I determined to fight the disease as best I could by leading a healthy lifestyle, although, paradoxically, I then volunteered for a high-risk assignment to Kabul in 1988. Perhaps in the back of my mind I had this feeling that I could take more risks, since I didn’t have very long to live anyway — a kind of “who cares?” illogical approach that has gotten me through many crises in life. State Medical knew about the CLL diagnosis and downgraded me to a “2” Medical clearance, but didn’t stop me from going overseas, mainly because the jobs I was volunteering for often had no takers.
Read in full James Schumaker’s account here.
William Andreas Brown discusses the widespread concern among Americans working at the embassy at the time and their anger at the State Department for its lack of transparency on the issue. Excerpted from his Oral History interview conducted by Charles Stuart Kennedy beginning in November 1998.
William Andreas Brown: I have to tell you what a shock it was in about 1972 or 1973 to wake up to the great, microwave scandal and to find that Secretary of State Henry Kissinger and his associates had kept from us the fact that for years we had been bombarded by microwave apparatuses, directed straight at the embassy in Moscow. I remember being one of a small group of officers in 1972 or 1973 when news of this development broke. We raised our voices in despair, dissent, and so forth.
We were finally ushered into a room where Larry Eagleburger, Kissinger’s Special Assistant at the time, briefed us and made some sort of presentation, assuring us that steps would be taken, and so forth. He said that medical studies were under way, and the evidence thus far was that these microwaves had not been deleterious to our health.
This was somewhat reassuring until, at the end of the meeting, Larry Eagleburger said, “Now, rip up all of your notes and give them to me. Nobody can leave with notes on this discussion.” One said to oneself: “What in the hell is going on here?”
It turned out that the Soviets had been bombarding us with microwaves, beginning in about 1964 or 1965. Why they had done this remained a mystery. How they had bombarded our embassy remained somewhat of a mystery, as well as why they had done so. Also a mystery was what was the response. We were furious. We felt betrayed by the leadership of the Department of State and by the Secretary of State himself…I’m speaking now of the microwave radiation scandal, as I would call it, of the early 1970s, which harked back to the early 1960s.
Many of us who had served in the embassy felt betrayed as people who had put so much into our efforts and who had volunteered to serve in Moscow. We probably would have volunteered anyway to serve in Moscow, even if we had known about this. However, we learned only years later that this had happened and that information on it had been kept from us. Foreign Service physical examinations routinely include a blood test.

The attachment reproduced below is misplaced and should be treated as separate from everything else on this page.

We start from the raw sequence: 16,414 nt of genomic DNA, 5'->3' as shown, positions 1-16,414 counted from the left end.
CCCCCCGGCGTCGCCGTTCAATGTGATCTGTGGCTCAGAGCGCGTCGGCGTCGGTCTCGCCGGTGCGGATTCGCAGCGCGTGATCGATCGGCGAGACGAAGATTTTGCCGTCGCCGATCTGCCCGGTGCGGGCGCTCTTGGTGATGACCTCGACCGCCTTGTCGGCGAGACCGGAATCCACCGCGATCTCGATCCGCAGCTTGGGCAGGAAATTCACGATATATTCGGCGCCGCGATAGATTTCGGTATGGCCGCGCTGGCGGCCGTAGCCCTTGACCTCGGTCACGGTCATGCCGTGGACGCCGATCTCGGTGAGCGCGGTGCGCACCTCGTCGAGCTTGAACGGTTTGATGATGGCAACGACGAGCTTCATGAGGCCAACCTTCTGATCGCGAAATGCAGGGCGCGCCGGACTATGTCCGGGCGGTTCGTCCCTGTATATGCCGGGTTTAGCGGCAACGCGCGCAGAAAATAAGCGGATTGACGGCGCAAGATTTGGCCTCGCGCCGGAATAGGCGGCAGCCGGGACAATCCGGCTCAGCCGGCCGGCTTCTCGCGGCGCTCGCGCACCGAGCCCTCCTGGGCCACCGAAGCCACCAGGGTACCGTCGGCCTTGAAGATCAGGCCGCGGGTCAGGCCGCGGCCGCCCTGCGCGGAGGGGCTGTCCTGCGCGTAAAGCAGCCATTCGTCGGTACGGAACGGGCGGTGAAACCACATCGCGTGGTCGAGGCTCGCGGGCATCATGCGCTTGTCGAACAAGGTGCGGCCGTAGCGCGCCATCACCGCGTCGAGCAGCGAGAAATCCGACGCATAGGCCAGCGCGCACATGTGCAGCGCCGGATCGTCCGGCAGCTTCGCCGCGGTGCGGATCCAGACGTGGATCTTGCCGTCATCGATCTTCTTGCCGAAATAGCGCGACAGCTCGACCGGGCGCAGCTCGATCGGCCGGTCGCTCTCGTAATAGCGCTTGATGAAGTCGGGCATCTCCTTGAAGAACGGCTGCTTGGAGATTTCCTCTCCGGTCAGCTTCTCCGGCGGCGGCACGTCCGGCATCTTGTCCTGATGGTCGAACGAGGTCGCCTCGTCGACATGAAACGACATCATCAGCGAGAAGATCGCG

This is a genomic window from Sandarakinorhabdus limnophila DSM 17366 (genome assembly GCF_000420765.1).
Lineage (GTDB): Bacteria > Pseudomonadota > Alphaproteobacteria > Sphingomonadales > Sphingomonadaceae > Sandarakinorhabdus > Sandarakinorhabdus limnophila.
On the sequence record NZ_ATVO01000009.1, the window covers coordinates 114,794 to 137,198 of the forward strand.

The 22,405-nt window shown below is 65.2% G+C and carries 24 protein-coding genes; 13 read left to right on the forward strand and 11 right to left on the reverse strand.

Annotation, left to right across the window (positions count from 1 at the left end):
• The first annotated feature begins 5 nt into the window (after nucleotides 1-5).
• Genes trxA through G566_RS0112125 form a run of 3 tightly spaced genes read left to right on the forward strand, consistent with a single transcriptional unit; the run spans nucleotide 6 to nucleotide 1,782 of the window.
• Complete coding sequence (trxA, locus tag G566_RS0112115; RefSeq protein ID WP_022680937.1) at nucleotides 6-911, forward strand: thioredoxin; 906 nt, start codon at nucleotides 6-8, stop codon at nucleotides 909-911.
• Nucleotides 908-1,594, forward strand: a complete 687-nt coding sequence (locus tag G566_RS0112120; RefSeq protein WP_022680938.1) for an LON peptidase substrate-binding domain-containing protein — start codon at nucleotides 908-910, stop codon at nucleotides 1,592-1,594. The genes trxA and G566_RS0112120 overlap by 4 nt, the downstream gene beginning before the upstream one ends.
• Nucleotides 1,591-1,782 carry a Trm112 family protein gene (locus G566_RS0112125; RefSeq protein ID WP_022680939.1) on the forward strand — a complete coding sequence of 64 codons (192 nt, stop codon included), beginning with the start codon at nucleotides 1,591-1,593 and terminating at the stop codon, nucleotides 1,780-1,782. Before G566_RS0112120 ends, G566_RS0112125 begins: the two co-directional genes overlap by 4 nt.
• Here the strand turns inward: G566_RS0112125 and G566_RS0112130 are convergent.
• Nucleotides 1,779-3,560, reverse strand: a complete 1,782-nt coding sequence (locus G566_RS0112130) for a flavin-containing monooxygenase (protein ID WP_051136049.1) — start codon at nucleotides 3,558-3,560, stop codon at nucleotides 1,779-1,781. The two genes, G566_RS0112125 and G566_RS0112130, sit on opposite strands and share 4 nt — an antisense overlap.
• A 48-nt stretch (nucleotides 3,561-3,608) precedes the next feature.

Unbeknownst to us, the Department of State was testing our blood to see what, if anything had happened to us as a result of the microwave radiation. This was a pretty jolting realization.
Q: Before we leave that matter, was consideration ever given to our saying to the Soviets: “If you keep up this nonsense, we will close our embassy in Moscow?”
BROWN: Or, we could say, if the Soviets kept up this nonsense, we would do exactly the same thing to the Soviet Embassy in Washington. But, oh, no, that would have been nasty, and nothing like that was done. We felt pretty strongly about this. It affected morale and assignments to positions in the embassy.
Q: What was the purpose of what has to be regarded as this campaign by Soviet authorities against the health of members of the staff of the American embassy in Moscow?
BROWN: This takes you into realms that I’m really not qualified to discuss. I was aware of various theories and of measures and countermeasures that might be taken. However, the point is that microwave emissions were being beamed at us. This point came home to me particularly one day when a visiting technician from the State Department came with equipment and said, “Do you mind if I set this up in your office?”
I said, “Okay, but why here? Why in my office?” He said, “Because actually there are at least two beams being directed at the embassy. One comes in from the front of the embassy building, and one comes in from that great, white building over there, which is called the ‘White House.’ You know, where the Russian Parliament meets.”…
“One beam comes this way, and the two beams intersect right here at your desk. So I’d like to set this up.” I thought: “My God! It makes you think.” But the Soviets weren’t turning these beams off. This was a disturbing development. As I said, it affected assignments to positions in the embassy in Moscow, as well as other things.
Read in full William Andreas Brown’s interview here.